T e a c h i n g  P h i l o s o p h y

 

My philosophy as an art educator is to motivate, challenge and enrich students’ ways of thinking about art and the world, and expose them to the historical and contemporary art dialogues as they refine their artistic voices.  

 

V i s i o n  +  T h e   G a p

As an educator, I ask questions and create assignments that expand the students’ scope of the possibilities in art. I teach that art is not about product but a process that involves obstacles and problem-solving skills to make the work happen. Throughout each course, I mentor students to see where their vision can take them. Each student brings their own set of experiences and knowledge to every creative endeavor. I strive to find strengths in each student’s work and, and through an empathetic perspective, help them find their unique voices along with the narratives they value most. This is manifested by providing tools, assigning relevant readings, and discussion of contemporary artists to dig deeper into the process of exploration. For example, looking at the way an installation artist gathers, cuts, and assembles found objects in space relates to the accumulation and finding of form in a painting. Poetry can be a model for drawing as a palimpsest. Like a poem, what remains unsaid or suggested is equally as important as what is said. Art is the residue of both individual and collective histories. 

 

C o l l a b o r a t i o n  +  C r i t i q u e

I treat the class as a community and foster a comfortable environment while expecting a high level of discourse. Within the first week of class, students work in discussion groups to brainstorm project ideas and to become accustomed to articulating and the sharing of ideas. This regular in-class collaboration becomes a model for the importance of community and communicative agility as a maker. I meet with students individually during class to offer in-process discussion of their work. Critiques provide students the opportunity to publicly share their work while learning through visual analysis, artistic reflection, and critical dialogue. Before each longer full-class critique, I prepare an agenda to guide the conversation that allows for transitions in pacing and rhythm to keep the class active and involved.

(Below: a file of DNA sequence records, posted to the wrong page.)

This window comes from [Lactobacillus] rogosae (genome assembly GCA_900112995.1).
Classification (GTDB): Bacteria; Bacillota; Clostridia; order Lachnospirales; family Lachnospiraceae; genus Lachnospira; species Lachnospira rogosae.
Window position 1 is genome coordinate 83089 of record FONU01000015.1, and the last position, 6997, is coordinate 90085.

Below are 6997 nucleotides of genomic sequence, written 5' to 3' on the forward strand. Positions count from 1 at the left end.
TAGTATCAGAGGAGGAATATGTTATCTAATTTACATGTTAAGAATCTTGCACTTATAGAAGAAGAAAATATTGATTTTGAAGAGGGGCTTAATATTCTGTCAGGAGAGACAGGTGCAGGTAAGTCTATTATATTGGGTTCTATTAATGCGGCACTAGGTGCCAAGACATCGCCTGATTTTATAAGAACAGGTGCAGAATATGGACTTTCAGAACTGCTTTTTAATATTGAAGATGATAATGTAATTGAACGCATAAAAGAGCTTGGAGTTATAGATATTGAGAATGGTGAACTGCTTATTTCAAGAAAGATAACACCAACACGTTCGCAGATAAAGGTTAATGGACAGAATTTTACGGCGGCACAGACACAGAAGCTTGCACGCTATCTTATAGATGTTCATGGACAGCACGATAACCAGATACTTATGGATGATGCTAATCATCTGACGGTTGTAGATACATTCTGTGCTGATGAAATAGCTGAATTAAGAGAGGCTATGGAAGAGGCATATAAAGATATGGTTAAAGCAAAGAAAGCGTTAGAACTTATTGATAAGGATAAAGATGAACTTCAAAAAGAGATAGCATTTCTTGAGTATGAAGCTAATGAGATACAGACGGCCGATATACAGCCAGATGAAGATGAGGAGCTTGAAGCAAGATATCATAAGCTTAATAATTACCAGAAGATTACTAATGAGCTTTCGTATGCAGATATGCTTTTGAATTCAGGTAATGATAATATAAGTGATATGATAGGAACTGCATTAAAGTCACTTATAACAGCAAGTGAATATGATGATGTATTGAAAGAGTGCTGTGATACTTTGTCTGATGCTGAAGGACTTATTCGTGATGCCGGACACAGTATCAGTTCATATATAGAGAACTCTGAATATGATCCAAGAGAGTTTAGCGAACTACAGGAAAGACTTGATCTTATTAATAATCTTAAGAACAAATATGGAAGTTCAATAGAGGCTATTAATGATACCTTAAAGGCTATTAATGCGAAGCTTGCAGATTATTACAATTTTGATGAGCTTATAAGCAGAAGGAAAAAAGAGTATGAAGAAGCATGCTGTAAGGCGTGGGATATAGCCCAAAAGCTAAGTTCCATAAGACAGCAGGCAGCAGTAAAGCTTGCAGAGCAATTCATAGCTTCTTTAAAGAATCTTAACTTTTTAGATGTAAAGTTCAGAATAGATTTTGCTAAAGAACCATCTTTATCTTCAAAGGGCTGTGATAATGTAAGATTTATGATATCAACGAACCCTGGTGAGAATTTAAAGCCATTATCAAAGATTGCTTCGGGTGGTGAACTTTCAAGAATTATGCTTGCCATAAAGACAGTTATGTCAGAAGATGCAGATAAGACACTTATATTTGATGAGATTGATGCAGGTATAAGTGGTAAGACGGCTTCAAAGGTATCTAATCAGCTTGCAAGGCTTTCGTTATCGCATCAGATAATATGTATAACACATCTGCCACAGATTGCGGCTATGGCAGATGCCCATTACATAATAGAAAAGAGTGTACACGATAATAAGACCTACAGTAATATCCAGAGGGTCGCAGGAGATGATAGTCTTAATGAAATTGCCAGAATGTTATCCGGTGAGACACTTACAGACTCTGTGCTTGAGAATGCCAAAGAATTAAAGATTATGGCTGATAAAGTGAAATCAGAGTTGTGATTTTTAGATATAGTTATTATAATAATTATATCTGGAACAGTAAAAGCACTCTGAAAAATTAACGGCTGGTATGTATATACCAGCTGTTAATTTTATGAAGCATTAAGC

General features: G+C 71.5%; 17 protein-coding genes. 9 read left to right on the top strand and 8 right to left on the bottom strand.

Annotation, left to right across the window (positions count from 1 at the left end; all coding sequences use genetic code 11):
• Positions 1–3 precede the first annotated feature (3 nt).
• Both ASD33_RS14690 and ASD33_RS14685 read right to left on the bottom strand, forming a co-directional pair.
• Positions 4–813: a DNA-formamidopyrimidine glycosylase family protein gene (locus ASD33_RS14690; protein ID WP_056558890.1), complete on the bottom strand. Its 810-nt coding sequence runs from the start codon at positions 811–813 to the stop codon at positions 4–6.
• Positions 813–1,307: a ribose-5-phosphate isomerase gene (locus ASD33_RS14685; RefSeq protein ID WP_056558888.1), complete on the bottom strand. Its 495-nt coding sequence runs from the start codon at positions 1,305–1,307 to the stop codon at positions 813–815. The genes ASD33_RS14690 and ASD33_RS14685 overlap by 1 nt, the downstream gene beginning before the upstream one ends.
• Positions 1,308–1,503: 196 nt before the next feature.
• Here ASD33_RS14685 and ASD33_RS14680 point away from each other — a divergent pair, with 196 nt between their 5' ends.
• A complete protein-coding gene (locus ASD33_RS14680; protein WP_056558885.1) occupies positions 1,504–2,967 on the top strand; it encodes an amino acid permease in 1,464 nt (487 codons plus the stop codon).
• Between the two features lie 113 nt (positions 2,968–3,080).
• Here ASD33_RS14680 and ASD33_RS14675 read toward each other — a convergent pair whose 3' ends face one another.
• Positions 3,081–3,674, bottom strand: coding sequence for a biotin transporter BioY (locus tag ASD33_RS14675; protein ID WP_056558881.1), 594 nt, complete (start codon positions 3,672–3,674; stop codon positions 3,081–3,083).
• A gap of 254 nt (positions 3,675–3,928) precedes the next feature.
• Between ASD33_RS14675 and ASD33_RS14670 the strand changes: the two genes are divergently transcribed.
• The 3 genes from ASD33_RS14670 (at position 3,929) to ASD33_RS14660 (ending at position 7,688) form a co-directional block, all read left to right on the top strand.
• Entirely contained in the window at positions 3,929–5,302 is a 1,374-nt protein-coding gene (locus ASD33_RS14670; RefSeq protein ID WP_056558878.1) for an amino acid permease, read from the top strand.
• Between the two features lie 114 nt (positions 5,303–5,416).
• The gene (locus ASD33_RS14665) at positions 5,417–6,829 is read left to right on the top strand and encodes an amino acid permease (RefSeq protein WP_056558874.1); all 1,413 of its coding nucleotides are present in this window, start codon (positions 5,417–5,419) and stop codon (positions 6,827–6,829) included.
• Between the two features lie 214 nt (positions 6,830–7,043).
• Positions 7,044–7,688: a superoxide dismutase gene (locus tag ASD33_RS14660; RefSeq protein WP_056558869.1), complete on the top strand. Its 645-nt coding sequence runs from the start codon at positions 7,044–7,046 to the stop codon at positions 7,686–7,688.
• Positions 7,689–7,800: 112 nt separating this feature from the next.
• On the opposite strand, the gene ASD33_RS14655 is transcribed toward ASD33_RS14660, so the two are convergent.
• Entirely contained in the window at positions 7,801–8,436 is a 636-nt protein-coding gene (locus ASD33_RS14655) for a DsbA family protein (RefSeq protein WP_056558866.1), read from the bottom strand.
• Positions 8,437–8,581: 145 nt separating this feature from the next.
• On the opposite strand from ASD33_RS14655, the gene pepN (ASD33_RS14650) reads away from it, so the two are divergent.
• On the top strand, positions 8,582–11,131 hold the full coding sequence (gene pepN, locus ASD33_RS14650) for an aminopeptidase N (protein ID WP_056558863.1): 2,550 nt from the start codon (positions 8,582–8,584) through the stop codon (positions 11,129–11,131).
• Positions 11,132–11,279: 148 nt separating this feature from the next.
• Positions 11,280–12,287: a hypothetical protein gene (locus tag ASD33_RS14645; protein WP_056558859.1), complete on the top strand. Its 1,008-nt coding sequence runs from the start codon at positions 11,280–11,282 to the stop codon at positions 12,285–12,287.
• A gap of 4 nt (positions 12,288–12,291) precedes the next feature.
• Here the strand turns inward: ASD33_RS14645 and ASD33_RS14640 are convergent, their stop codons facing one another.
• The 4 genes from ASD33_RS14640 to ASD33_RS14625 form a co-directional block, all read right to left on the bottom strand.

S i g h t

Abstraction: to see beyond what is seen. Unlearning previous ways of seeing begins at the Foundations level with the arrangement of a still-life and permeates into the lens through which the world is viewed beyond the classroom. Soon, inanimate objects possess intangible narratives; mark-making can convey the sensation of sound and poetry. By incorporating storytelling, poetry, music, and object-centeredness, I approach each class holistically. Abstraction moves beyond the confines of the classroom and is interwoven into the systems of gleaning information from everyday environments. I encourage my students to find ways to incorporate this new way of seeing and seeking inspiration by posing questions to further inquiry. It is my great hope that my students continue to cultivate a sensitivity to the sensate within their surrounding environments. 

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